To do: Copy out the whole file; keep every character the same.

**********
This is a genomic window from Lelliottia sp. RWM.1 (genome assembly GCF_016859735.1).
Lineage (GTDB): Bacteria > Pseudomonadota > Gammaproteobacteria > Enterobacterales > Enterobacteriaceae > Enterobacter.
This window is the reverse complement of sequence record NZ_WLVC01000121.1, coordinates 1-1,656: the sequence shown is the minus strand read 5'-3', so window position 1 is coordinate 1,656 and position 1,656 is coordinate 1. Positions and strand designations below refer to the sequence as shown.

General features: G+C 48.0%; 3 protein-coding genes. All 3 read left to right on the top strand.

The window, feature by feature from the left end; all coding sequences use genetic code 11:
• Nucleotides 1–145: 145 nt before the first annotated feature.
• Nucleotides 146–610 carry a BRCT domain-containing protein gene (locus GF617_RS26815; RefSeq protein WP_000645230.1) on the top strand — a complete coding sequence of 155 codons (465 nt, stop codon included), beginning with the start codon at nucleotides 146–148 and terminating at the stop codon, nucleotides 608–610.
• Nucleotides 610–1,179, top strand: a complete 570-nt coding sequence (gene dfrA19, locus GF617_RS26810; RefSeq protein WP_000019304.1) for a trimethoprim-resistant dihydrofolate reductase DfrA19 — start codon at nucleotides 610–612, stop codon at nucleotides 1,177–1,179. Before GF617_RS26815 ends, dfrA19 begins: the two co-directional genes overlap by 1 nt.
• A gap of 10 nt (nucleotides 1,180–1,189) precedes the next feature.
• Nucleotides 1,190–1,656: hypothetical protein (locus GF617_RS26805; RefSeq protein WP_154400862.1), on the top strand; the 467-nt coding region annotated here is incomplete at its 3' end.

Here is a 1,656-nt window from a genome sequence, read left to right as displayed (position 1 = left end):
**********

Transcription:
This is a genomic window from Lelliottia sp. RWM.1 (genome assembly GCF_016859735.1).
Lineage (GTDB): Bacteria > Pseudomonadota > Gammaproteobacteria > Enterobacterales > Enterobacteriaceae > Enterobacter.
This window is the reverse complement of sequence record NZ_WLVC01000121.1, coordinates 1-1,656: the sequence shown is the minus strand read 5'-3', so window position 1 is coordinate 1,656 and position 1,656 is coordinate 1. Positions and strand designations below refer to the sequence as shown.

General features: G+C 48.0%; 3 protein-coding genes. All 3 read left to right on the top strand.

The window, feature by feature from the left end; all coding sequences use genetic code 11:
• Nucleotides 1–145: 145 nt before the first annotated feature.
• Nucleotides 146–610 carry a BRCT domain-containing protein gene (locus GF617_RS26815; RefSeq protein WP_000645230.1) on the top strand — a complete coding sequence of 155 codons (465 nt, stop codon included), beginning with the start codon at nucleotides 146–148 and terminating at the stop codon, nucleotides 608–610.
• Nucleotides 610–1,179, top strand: a complete 570-nt coding sequence (gene dfrA19, locus GF617_RS26810; RefSeq protein WP_000019304.1) for a trimethoprim-resistant dihydrofolate reductase DfrA19 — start codon at nucleotides 610–612, stop codon at nucleotides 1,177–1,179. Before GF617_RS26815 ends, dfrA19 begins: the two co-directional genes overlap by 1 nt.
• A gap of 10 nt (nucleotides 1,180–1,189) precedes the next feature.
• Nucleotides 1,190–1,656: hypothetical protein (locus GF617_RS26805; RefSeq protein WP_154400862.1), on the top strand; the 467-nt coding region annotated here is incomplete at its 3' end.

Here is a 1,656-nt window from a genome sequence, read left to right as displayed (position 1 = left end):